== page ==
So how do we address this problem? For starters, policymakers and innovators must prioritize the development of new antibiotics. At the same time, they must take steps to slow the progression of AMR to buy the requisite time needed to develop novel anti-infective agents. All the stakeholders in the medical supply chains, ranging from drug and diagnostics manufacturers, distributors and prescribers, and patients themselves, must recognize the gravity of this situation. The household discussions around AMR must become as commonplace as COVID-19 is today.

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One way to maximize our ability to manage AMR is by focusing on point-of-care diagnostic testing to support antibiotic stewardship. If we are going to dramatically reduce the use of medically unnecessary antibiotics, we must give our front-line clinicians the fast, accurate tools they need to differentiate between viral and bacterial infections and determine when antibiotics will be effective.

My family was recently confronted with this problem when my daughter became ill. I had just finished my tenure as U.S. surgeon general, and I was unable to distinguish whether her infection, if not COVI
D-19, was viral or bacterial, or merely allergies, because all three can cause similar symptoms. Without definitive answers, her care and our response as a family were uncertain, as her prognosis impacted whether she and her siblings should return to school.

The United States has already begun setting the building blocks for success. Congress is considering incentivizing new investments in antibiotic development. The CDC has formed a National Action Plan and partnered with states, like Florida, to track AMR and educate health care providers and the public of the problem.

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And, earlier this year, the Biden administration launched a new Test to Treat Initiative, which will help health care providers quickly differentiate between COVID-19 (a viral infection) and other bacteria-caused illnesses, cutting down on the use of unnecessary antibiotics. This initiative follows examples set by countries like the United Kingdom that have implemented rapid tests and defined treatment paths in their local pharmacies to improve access and efficiency.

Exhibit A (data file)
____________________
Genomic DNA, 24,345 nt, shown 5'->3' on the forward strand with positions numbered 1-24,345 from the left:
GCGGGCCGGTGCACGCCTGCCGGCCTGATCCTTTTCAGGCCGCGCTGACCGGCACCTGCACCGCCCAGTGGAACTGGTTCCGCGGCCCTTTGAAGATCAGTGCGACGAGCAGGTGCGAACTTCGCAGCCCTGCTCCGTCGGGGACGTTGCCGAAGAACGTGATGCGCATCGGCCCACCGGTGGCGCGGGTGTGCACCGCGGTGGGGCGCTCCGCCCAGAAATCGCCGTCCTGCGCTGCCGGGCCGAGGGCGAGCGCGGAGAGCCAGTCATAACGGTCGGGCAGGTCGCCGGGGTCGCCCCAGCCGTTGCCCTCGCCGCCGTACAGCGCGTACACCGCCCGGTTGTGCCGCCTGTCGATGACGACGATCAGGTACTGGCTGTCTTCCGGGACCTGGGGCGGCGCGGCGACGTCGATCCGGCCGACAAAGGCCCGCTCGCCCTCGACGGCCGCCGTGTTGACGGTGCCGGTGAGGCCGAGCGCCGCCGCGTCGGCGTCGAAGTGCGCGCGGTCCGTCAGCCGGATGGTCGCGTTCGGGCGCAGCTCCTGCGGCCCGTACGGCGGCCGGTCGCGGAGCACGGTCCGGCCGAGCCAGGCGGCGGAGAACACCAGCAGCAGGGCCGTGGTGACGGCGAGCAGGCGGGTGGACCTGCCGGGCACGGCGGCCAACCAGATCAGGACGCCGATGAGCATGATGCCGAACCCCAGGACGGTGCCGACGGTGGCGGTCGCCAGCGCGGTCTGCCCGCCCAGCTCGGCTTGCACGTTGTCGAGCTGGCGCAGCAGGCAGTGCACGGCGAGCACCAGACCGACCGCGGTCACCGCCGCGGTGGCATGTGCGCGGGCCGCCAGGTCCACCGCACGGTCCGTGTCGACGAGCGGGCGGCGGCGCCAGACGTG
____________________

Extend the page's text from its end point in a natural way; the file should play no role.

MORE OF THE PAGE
Now is the time to expand our front-line AMR response and give primary care doctors, nurses, pharmacists and their patients the tools they need to practice antibiotic stewardship. This will significantly prolong the effectiveness of the antibiotics we have and give us the time to enable the development of the next generation of antibiotics.

Dr. Jerome Adams

Dr. Jerome Adams

One lesson that we all have learned from the COVID-19 pandemic is that there simply is no substitute for effective rapid testing and early treatment at the point of care. The next major health crisis has already begun, and how we take action to address it will determine how it impacts our children and grandchildren.

Dr. Jerome Adams, a former U.S. surgeon general, is a distinguished professor and executive director of health equity initiatives at Purdue University. Follow him on Twitter: @JeromeAdamsMD

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This article originally appeared on USA TODAY: After COVID ends, antimicrobial-resistant bugs pose a new challenge